Über den Autor
Ingrid Volkmer is Associate Professor and Head of the Media and Communications Program at the University of Melbourne, Australia. She has held visiting positions at the LSE, Harvard and MIT. She has widely published in the area of transnational political communication and implications on societies and cultures.
Notes on Contributors viiirnIntroduction 1rnIngrid VolkmerrnPart I History of Transnational Media Research 7rn1 Comparative Research and the History of Communication Studies 9nJohn D.H. Downingrn2 Global Media Research and Global Ambitions: The Case of UNESCO 28nCees J. Hamelinkrn3 Global Media Research: Can We Know Global Audiences? A View from a BBC Perspective 40nGraham MyttonrnPart II Re-conceptualizing Research across Globalized Network Cultures 55rn4 Media and Hegemonic Populism: Representing the Rise of the Rest 57nJan Nederveen Pietersern5 Digitization and Knowledge Systems of the Powerful and the Powerless 74nSaskia Sassenrn6 Media Cultures in a Global Age: A Transcultural Approach to an Expanded Spectrum 92nNick Couldry and Andreas Hepprn7 Deconstructing the "Methodological Paradox": Comparative Research between National Centrality and Networked Spaces 110nIngrid Volkmerrn8 Footprints of the Global South: Venesat-1 and RascomQAF/1R as Counter-hegemonic Satellites 123nLisa Parksrn9 Securitization and Legitimacy in Global Media Governance: Spaces, Jurisdictions, and Tensions 143nKatharine Sarikakisrn10 Emerging Transnational News Spheres in Global Crisis Reporting: A Research Agenda 156nMaria Hellman and Kristina Riegertrn11 The "Global Public Sphere": A Critical Reappraisal 175nKai HafezrnPart III Supra- and Sub-national Spheres: Researching Transnational Spaces 193rn12 Middle East Media Research: Problems and Approaches 195nDina Matar and Ehab Bessaisorn13 Media Industries and Policy in Digital Times: A Latin American Perspective of Notes and Methods 212nRodrigo Gómez Garcíarn14 Methodological Pluralism: Interrogating Ethnic Identity and Diaspora Issues in Southeast Asia 227nUmi Khattabrn15 "Citizen Access to Information": Capturing the Evidence across Zambia, Ghana, and Kenya 245nGerry Power, Samia Khatun, and Klara Debeljakrn16 India and a New Cartography of Global Communication 276nDaya Kishan Thussurn17 What Is Governance? Citizens' Perspectives on Governance in Sierra Leone and Tanzania 289nVipul Khosla and Kavita Abraham Dowsingrn18 Forced Migrants, New Media Practices, and the Creation of Locality 312nSaskia WittebornrnPart IV Identifying Spheres of Comparison in Globalized Contexts 331rn19 Researching the News Agencies 333nOliver Boyd-Barrettrn20 Global Internets: Media Research in the New World 352nGerard Gogginrn21 Media, Diaspora, and the Transnational Context: Cosmopolitanizing Cross-National Comparative Research? 365nMyria Georgiourn22 Post-colonial Interventions on Media, Audiences, and National Politics 381nRamaswami Harindranathrn23 Media Research and Satellite Cultures: Comparative Research among Arab Communities in Europe 397nChristina Slade and Ingrid Volkmerrn24 Stardust in the Audience's Eyes: Weddings as Media Events in Visual Media and the Construction of Gender 411nEva FlickerrnPart V Comparative Research and Contexts of Challenges 433rn25 Lost, Found, and Made: Qualitative Data in the Study of Three-Step Flows of Communication 435nKlaus Bruhn Jensenrn26 Finding Yourself in the Past, the Present, the Local, and the Global: Potentialities of Mediated Cosmopolitanism as a Research Methodology 451nRuth Teer-Tomaselli and Lauren Dyll-Myklebustrn27 Europe: A Laboratory for Comparative Communication Research 470nClaes H. de Vreese and Rens Vliegenthartrn28 The Global-Local in News Production Tales from the Field in the "Shoes" of Journalists 485nLisbeth Clausenrn29 "Africa Talks Climate": Comparing Audience Understandings of Climate Change in Ten African Countries 504nAnna Godfrey, Miriam Burton, and Emily LeRoux-Rutledgern30 Organizing and Managing Comparative Research Projects across Nations: Models and Challenges of Coordinated Collaboration 521nFrank Esser and Thomas Hanitzschrn31 Benefits and Pitfalls of Comparative Research on News: Production, Content, and Audiences 533nAkiba A. CohenrnIndex 547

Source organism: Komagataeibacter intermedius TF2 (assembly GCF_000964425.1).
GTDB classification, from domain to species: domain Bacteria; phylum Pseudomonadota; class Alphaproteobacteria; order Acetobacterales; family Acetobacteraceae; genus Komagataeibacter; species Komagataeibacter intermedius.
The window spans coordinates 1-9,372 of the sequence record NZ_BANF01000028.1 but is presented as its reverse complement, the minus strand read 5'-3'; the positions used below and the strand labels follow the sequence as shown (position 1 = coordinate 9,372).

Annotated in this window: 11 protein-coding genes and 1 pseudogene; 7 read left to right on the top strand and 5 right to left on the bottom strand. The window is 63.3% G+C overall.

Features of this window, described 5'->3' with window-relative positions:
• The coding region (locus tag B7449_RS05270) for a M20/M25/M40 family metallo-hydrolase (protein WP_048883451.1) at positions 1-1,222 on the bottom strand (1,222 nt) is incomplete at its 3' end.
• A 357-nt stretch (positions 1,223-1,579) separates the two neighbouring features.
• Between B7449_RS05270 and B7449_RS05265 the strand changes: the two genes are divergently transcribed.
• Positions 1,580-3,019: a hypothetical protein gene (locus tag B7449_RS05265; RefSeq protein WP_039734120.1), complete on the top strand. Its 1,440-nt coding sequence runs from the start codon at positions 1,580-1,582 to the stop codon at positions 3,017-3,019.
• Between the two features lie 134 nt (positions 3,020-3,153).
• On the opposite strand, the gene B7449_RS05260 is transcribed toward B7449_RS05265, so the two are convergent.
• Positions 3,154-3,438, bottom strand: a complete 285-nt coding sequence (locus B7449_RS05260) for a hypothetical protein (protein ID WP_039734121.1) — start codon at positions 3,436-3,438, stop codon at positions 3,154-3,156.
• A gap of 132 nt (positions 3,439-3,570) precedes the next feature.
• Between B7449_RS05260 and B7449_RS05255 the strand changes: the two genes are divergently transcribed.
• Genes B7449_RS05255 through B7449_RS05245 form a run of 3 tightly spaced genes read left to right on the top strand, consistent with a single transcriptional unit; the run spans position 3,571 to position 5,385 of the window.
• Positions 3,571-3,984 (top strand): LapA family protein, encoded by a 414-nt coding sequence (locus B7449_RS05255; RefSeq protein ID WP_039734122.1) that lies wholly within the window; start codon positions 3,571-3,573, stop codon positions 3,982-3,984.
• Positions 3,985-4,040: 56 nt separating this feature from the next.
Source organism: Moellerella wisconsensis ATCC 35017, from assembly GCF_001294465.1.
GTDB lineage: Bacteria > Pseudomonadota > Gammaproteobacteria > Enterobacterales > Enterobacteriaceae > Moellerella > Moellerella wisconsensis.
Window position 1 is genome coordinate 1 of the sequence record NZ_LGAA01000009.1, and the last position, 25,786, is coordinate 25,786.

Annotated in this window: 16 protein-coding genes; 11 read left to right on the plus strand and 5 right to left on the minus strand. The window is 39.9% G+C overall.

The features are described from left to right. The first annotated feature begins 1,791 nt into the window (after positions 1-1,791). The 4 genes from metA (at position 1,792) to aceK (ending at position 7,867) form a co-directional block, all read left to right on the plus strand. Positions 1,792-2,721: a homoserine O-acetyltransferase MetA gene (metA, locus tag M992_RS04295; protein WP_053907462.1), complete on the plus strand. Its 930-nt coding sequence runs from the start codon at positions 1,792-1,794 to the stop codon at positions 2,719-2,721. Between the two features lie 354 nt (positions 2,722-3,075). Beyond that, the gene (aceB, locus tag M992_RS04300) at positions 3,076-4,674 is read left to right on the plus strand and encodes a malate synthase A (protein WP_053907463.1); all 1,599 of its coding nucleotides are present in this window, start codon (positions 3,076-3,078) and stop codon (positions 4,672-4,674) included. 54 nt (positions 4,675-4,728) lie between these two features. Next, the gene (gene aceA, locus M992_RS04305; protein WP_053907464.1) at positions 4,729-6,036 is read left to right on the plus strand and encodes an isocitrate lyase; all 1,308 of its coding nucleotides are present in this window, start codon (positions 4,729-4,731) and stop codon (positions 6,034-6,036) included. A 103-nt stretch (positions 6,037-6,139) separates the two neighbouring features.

Bringing together the perspectives of more than 40 internationally acclaimed authors, The Handbook of Global Media Research explores competing methodologies in the dynamic field of transnational media and communications, providing valuable insight into research practice in a globalized media landscape.
* Provides a framework for the critical debate of comparative media research
* Posits transnational media research as reflective of advanced globalization processes, and explores its roles and responsibilities
* Articulates the key themes and competing methodological approaches in a dynamic and developing field
* Showcases the perspectives and ideas of 30 leading internationally acclaimed scholars
* Offers a platform for the discussion of crucial issues from a variety of theoretical, methodical and practical viewpoints